Janelle Monae Says 'People Have to Start Respecting the Vagina'

Char Adams Apr, 10, 2017

Is Janelle Monáe looking to pull a Lysistrata?

The 31-year-old singer and actress graces one of the covers of Marie Claire‘s May Fresh Faces issue, and opens up about the fight for gender equality, offering an attention-grabbing suggestion reminiscent of the Greek comedy to end the battle.

“People have to start respecting the vagina,” Monáe tells the publication. “Until every man is fighting for our rights, we should consider stopping having sex. I love men. But evil men? I will not tolerate that.”

The “Yoga” singer is no stranger to speaking out about social issues.

From working to destigmatize menstruation to taking to the stage at the Women’s March on Washington D.C., Monáe has long made her stance known, especially regarding issues that affect women.

“If you’re going to own this world and this is how you’re going to rule this world, I am not going to contribute anymore until you change it,” Monáe continues.

“We have to realize our power and our magic. Because I am all about Black-girl magic, even though I’m standing with all women.”

She adds: “But this year? This year, I am so carefree Black girl.”

Monáe is just one of five Fresh Faces for the publication. The issue features four other covers with How to Get Away with Murder‘s Aja Naomi King, Emily Ratajkowski, Zoey Deutch and Alexandra Daddario.

Marie Claire‘s Fresh Faces issues hits newsstands on April 18.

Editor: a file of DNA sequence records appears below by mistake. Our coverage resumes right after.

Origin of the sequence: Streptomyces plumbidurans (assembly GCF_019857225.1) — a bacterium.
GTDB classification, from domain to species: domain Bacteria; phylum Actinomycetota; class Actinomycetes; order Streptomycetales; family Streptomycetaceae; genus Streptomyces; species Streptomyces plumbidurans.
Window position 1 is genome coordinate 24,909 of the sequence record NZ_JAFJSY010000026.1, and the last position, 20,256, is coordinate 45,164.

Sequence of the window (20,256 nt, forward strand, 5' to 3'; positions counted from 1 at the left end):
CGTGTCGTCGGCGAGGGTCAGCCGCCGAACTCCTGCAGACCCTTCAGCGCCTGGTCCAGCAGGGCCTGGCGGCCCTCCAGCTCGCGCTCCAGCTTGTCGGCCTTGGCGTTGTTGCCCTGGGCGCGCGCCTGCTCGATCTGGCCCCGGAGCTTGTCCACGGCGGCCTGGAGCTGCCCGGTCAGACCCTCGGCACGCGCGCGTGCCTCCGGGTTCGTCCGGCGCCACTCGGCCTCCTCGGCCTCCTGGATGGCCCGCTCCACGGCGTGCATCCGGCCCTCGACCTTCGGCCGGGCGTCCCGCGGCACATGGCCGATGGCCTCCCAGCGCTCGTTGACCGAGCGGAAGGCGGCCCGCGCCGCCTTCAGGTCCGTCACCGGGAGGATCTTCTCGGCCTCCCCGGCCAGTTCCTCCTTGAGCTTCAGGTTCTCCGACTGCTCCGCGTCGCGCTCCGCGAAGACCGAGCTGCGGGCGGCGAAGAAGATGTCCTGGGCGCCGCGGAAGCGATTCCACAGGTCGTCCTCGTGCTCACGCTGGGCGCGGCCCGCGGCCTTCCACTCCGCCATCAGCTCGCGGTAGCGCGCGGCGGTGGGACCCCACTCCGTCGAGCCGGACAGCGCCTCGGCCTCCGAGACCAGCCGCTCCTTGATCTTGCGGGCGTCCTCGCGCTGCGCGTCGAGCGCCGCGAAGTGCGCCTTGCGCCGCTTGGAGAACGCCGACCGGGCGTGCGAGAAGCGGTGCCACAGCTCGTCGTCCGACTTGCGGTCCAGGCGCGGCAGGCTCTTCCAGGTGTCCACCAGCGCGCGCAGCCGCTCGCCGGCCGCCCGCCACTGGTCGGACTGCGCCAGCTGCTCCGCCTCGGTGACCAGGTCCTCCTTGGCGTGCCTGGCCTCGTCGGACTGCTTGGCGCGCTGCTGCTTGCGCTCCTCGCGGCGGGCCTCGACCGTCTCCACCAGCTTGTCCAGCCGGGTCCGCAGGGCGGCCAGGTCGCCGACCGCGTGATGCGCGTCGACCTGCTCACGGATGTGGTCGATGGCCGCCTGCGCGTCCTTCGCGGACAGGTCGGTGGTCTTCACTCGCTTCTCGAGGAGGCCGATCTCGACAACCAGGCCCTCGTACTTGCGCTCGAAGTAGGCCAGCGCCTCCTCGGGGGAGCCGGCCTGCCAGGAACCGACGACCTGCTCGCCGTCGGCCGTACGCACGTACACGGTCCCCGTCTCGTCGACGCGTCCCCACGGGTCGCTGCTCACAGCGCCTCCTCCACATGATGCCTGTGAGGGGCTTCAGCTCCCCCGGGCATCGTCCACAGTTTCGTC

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[MUSIC] I'm so thankful for everyone who has been part of the Women in Hollywood committee and whoever thought it was a great idea to honor me tonight I'm so thankful.>> [APPLAUSE] Shelley Chesson said it best when she says, service to other is the rent you pay For your room here on earth. [APPLAUSE] Woman, like my momma, who is here with me tonight, wore her uniform proudly as a high school janitor. And my grandmother who picked cotton in Aberdeen, Mississippi and also wore her uniform proudly As the local county jail cook were big believers of this message. And encouraged me to always be of service to your community. [BLANK_AUDIO] You are all my community. This is my community. And whenever I take on projects, I'm constantly thinking, how can I be of service? What can I do? My way of giving back has been through the arts. And when I read for the role of Teresa in Moonlight, some might have seen Teresa as just a drug dealer's girlfriend. But to me, Therese reflects the need in our society to make sure we look out for each other. Therese reminds us that it is indeed, our responsibility to protect those who are bullied. Protect those who are outcast, because they're different Teresa have reminds us that we must look to provide shelter, and comfort to others. We must provide a safe space where others can be celebrated for who they are. Some might have seen Miss Mary Jackson as feisty angry black woman in the 1960s but I saw as reminder That we all have to stand up for ourselves, even in times of doubt and fear. She's a reminder that we have the right to the American Dream and we all belong. When we are told we're not good enough by those seeking to damage, defame, demoralize, and delegitimize our existence because of our gender, because of our race, things we can't change, we have the power to say not today devil. [APPLAUSE] These two women Are queens from two different backgrounds with equally as important to their communities. [BLANK_AUDIO] Black woman, the world must continue to know that we are not your expectations. [BLANK_AUDIO] We are not your receptacles. We are not your objects but yet subjects to study into the end of time. It was black women like Katherine Johnson, Dorothy Vaughan, Mary Jackson that took you to space. We did that, black women Like Ray Montague, that engineered the US Navy Ships. We did that. We've given birth, we've birthed this nation. We've helped contribute to some of the greatest American extraordinary things that have happened here in this nation. We have been the backbones and communities from the ghettos to Silicon Valley. We're not monolithic, we are multidimensional, and we have a right to have our stories told. Here's to, [APPLAUSE] Some young girl, I am going to go off script for a moment, but some young girl is watching this right now and she might feel that she may need to change the way she looks to become successful. I encourage you to continue, like I've always said, to embrace the things that make you unique, even if it makes others uncomfortable. If you walk in a room, and you feel like the other, and you feel like your voice does not matter. In those moments, choose freedom over fear. [BLANK_AUDIO] And I just also wanna highlight, that it was black women. Taraji P. Henson. Octavia Spencer. Janelle Monae. Three female protagonists That have earned over $140 million. [APPLAUSE] Growth here, right here in America. When they said black women could not be number one we were that two weeks in a row. There's nothing we cannot do. and the sisterhood, I feel it, it's strong in the room. And the more we realize that we are stronger together that's when the change will happen. God bless you and thank you. [APPLAUSE]